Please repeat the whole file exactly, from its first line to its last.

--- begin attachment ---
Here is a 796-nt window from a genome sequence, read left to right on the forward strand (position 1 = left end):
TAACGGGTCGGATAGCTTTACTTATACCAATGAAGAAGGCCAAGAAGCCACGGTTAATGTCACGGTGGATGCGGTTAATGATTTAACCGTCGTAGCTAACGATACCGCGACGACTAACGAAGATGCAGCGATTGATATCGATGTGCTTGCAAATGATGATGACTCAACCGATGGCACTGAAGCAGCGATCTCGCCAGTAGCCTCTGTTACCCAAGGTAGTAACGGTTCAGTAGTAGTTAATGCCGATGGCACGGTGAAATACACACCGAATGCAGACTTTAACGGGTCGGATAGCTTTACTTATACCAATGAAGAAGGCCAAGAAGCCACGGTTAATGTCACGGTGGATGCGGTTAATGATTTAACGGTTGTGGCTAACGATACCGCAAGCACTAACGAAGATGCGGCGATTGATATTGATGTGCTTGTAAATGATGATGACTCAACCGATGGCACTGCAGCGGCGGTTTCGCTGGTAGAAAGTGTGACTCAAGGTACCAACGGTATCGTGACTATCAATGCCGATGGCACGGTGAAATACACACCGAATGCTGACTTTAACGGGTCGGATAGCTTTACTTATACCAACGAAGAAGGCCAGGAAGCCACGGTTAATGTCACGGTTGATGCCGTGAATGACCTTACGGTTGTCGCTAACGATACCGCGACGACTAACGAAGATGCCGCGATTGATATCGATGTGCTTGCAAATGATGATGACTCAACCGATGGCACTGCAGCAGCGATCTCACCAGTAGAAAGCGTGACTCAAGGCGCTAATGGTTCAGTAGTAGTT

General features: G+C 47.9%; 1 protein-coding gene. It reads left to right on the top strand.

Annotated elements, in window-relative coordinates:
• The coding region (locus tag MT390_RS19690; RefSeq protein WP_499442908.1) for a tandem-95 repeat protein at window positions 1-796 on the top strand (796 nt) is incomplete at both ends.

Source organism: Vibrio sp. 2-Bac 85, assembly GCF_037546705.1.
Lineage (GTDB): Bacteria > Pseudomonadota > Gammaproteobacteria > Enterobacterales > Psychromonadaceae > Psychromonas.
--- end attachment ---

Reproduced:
Here is a 796-nt window from a genome sequence, read left to right on the forward strand (position 1 = left end):
TAACGGGTCGGATAGCTTTACTTATACCAATGAAGAAGGCCAAGAAGCCACGGTTAATGTCACGGTGGATGCGGTTAATGATTTAACCGTCGTAGCTAACGATACCGCGACGACTAACGAAGATGCAGCGATTGATATCGATGTGCTTGCAAATGATGATGACTCAACCGATGGCACTGAAGCAGCGATCTCGCCAGTAGCCTCTGTTACCCAAGGTAGTAACGGTTCAGTAGTAGTTAATGCCGATGGCACGGTGAAATACACACCGAATGCAGACTTTAACGGGTCGGATAGCTTTACTTATACCAATGAAGAAGGCCAAGAAGCCACGGTTAATGTCACGGTGGATGCGGTTAATGATTTAACGGTTGTGGCTAACGATACCGCAAGCACTAACGAAGATGCGGCGATTGATATTGATGTGCTTGTAAATGATGATGACTCAACCGATGGCACTGCAGCGGCGGTTTCGCTGGTAGAAAGTGTGACTCAAGGTACCAACGGTATCGTGACTATCAATGCCGATGGCACGGTGAAATACACACCGAATGCTGACTTTAACGGGTCGGATAGCTTTACTTATACCAACGAAGAAGGCCAGGAAGCCACGGTTAATGTCACGGTTGATGCCGTGAATGACCTTACGGTTGTCGCTAACGATACCGCGACGACTAACGAAGATGCCGCGATTGATATCGATGTGCTTGCAAATGATGATGACTCAACCGATGGCACTGCAGCAGCGATCTCACCAGTAGAAAGCGTGACTCAAGGCGCTAATGGTTCAGTAGTAGTT

General features: G+C 47.9%; 1 protein-coding gene. It reads left to right on the top strand.

Annotated elements, in window-relative coordinates:
• The coding region (locus tag MT390_RS19690; RefSeq protein WP_499442908.1) for a tandem-95 repeat protein at window positions 1-796 on the top strand (796 nt) is incomplete at both ends.

Source organism: Vibrio sp. 2-Bac 85, assembly GCF_037546705.1.
Lineage (GTDB): Bacteria > Pseudomonadota > Gammaproteobacteria > Enterobacterales > Psychromonadaceae > Psychromonas.